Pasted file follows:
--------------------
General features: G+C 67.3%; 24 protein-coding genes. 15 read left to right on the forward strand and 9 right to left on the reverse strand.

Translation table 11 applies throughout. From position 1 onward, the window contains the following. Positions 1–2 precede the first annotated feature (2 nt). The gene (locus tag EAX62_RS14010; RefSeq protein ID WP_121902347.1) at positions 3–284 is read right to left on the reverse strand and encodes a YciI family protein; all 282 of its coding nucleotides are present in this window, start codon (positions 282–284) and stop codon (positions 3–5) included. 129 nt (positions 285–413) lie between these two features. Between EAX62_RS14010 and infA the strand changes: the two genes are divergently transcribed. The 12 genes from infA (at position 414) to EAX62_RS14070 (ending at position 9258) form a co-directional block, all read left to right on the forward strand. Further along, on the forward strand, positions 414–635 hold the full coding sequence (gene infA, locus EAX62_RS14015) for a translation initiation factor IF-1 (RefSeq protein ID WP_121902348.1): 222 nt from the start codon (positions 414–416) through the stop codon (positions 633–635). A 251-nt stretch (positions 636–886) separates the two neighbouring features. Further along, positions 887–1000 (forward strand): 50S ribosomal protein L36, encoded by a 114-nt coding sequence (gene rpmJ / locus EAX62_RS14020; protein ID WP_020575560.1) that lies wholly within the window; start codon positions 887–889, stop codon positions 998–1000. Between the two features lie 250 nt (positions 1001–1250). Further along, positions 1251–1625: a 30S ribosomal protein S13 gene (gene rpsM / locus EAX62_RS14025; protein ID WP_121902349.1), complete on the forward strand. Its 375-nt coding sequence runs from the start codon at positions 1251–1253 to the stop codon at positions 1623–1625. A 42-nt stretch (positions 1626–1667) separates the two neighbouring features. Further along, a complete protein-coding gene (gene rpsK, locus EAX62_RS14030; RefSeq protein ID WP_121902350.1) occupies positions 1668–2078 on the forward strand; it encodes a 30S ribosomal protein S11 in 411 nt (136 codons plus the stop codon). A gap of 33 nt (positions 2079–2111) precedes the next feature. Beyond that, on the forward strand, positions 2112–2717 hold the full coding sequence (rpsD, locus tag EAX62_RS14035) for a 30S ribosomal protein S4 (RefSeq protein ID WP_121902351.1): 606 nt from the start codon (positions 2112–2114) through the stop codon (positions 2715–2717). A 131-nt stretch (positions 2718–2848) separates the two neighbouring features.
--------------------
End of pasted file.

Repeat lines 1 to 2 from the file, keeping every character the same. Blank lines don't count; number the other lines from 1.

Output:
General features: G+C 67.3%; 24 protein-coding genes. 15 read left to right on the forward strand and 9 right to left on the reverse strand.

Translation table 11 applies throughout. From position 1 onward, the window contains the following. Positions 1–2 precede the first annotated feature (2 nt). The gene (locus tag EAX62_RS14010; RefSeq protein ID WP_121902347.1) at positions 3–284 is read right to left on the reverse strand and encodes a YciI family protein; all 282 of its coding nucleotides are present in this window, start codon (positions 282–284) and stop codon (positions 3–5) included. 129 nt (positions 285–413) lie between these two features. Between EAX62_RS14010 and infA the strand changes: the two genes are divergently transcribed. The 12 genes from infA (at position 414) to EAX62_RS14070 (ending at position 9258) form a co-directional block, all read left to right on the forward strand. Further along, on the forward strand, positions 414–635 hold the full coding sequence (gene infA, locus EAX62_RS14015) for a translation initiation factor IF-1 (RefSeq protein ID WP_121902348.1): 222 nt from the start codon (positions 414–416) through the stop codon (positions 633–635). A 251-nt stretch (positions 636–886) separates the two neighbouring features. Further along, positions 887–1000 (forward strand): 50S ribosomal protein L36, encoded by a 114-nt coding sequence (gene rpmJ / locus EAX62_RS14020; protein ID WP_020575560.1) that lies wholly within the window; start codon positions 887–889, stop codon positions 998–1000. Between the two features lie 250 nt (positions 1001–1250). Further along, positions 1251–1625: a 30S ribosomal protein S13 gene (gene rpsM / locus EAX62_RS14025; protein ID WP_121902349.1), complete on the forward strand. Its 375-nt coding sequence runs from the start codon at positions 1251–1253 to the stop codon at positions 1623–1625. A 42-nt stretch (positions 1626–1667) separates the two neighbouring features. Further along, a complete protein-coding gene (gene rpsK, locus EAX62_RS14030; RefSeq protein ID WP_121902350.1) occupies positions 1668–2078 on the forward strand; it encodes a 30S ribosomal protein S11 in 411 nt (136 codons plus the stop codon). A gap of 33 nt (positions 2079–2111) precedes the next feature. Beyond that, on the forward strand, positions 2112–2717 hold the full coding sequence (rpsD, locus tag EAX62_RS14035) for a 30S ribosomal protein S4 (RefSeq protein ID WP_121902351.1): 606 nt from the start codon (positions 2112–2114) through the stop codon (positions 2715–2717). A 131-nt stretch (positions 2718–2848) separates the two neighbouring features.